The National, Friday 21st September 2012
THE Department of Lands and Physical Planning is still being put under the microscope on a host of land-related matters.
Lands and Physical Planning Minister Benny Allan said there had been serious allegations and concerns raised by members of the public, groups, individuals and the business community.
He said sentiments expressed by critics were related to a number of factors, including:
l Land allocation (both alienated and customary);
l Land ownership (legitimacy of titles);
l Land processes and procedures; and
l Customer services (very slow response to customer needs).
Addressing the swearing-in of the provincial lands and physical planning boards in West New Britain, Allan said in 2006 the Department of Lands and Physical Planning came under close scrutiny by the National Land Development Task Force (NLDTF).
“As a result of this investigation, 47 recommendations were made in the NLDTF report to revitalise the department.
“Considering all the recommendations in the NLDTF report, the department has commenced its implementation through a proactive approach,” Allan said.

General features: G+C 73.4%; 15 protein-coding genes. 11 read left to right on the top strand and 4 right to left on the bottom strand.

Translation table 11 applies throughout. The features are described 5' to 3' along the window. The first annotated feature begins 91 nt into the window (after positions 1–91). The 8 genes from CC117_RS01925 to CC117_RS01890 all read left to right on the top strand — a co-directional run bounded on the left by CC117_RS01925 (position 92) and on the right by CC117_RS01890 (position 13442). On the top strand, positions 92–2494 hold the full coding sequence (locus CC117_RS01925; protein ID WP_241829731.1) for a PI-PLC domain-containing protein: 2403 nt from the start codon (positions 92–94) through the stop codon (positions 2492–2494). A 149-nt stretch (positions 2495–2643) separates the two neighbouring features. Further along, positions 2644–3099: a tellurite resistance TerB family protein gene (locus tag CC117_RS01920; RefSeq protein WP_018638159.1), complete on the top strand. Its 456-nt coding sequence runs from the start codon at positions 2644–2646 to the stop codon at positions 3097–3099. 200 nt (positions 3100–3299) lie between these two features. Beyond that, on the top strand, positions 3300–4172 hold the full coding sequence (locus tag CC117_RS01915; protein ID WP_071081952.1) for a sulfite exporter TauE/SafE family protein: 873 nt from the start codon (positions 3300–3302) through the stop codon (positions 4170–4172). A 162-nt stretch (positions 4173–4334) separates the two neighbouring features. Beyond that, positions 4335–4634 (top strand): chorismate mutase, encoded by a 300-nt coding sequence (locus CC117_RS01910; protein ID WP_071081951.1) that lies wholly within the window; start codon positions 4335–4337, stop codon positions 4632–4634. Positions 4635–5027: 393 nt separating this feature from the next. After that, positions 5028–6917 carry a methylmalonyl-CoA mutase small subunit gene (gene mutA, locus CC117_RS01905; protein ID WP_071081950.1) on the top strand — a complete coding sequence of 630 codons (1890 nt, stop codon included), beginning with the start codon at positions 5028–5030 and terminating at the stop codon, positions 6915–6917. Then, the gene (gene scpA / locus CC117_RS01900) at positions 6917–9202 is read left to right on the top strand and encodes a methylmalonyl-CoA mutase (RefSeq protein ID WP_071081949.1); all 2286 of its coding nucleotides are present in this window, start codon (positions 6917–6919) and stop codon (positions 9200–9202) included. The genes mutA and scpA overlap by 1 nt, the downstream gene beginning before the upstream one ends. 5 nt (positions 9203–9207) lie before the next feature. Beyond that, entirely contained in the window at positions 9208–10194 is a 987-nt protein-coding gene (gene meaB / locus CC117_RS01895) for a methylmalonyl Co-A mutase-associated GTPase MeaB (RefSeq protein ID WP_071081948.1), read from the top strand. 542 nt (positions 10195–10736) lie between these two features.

He said the department was approaching the implementation of these recommendations diligently, firstly by ensuring that the department knew its environment setting first “before making any tailor-made, PNG-home-grown land reform concept becoming a reality”.
Allan said some of the most notable initiatives contained in the NLDTF report were:
l The inclusion of Customary Land Services as a separate section to handle the complex and sensitive issues encountered when dealing with customary land;
l The streamlining of all the operational, administrative and technical functions of the department by complementing them in the department’s restructure, which became effective in 2010;
l In partnership with
a business solutions com-
pany, the Department of Lands and Physical Planning was reviewing past land processes and would introduce logical methods and pathways to enhance service delivery. The Lagis Enhancement Project is scheduled for implementation in September 2013; and
l The construction of a new specific-designed building to house the Department of Lands and Physical Planning. Work was progressing well and was set for completion in early 2013.
“With these new initiatives being introduced, the Department of Lands and Physical Planning is expected to experience a more proactive approach in its conduct of business with a well-regulated system of land processes and procedures and better delivery in the discharge of Land and Physical Planning functions,” Allan said.
“The sentiment expressed in relation to land allocation, land ownership and processes and customer services are being noted and are treated with caution.”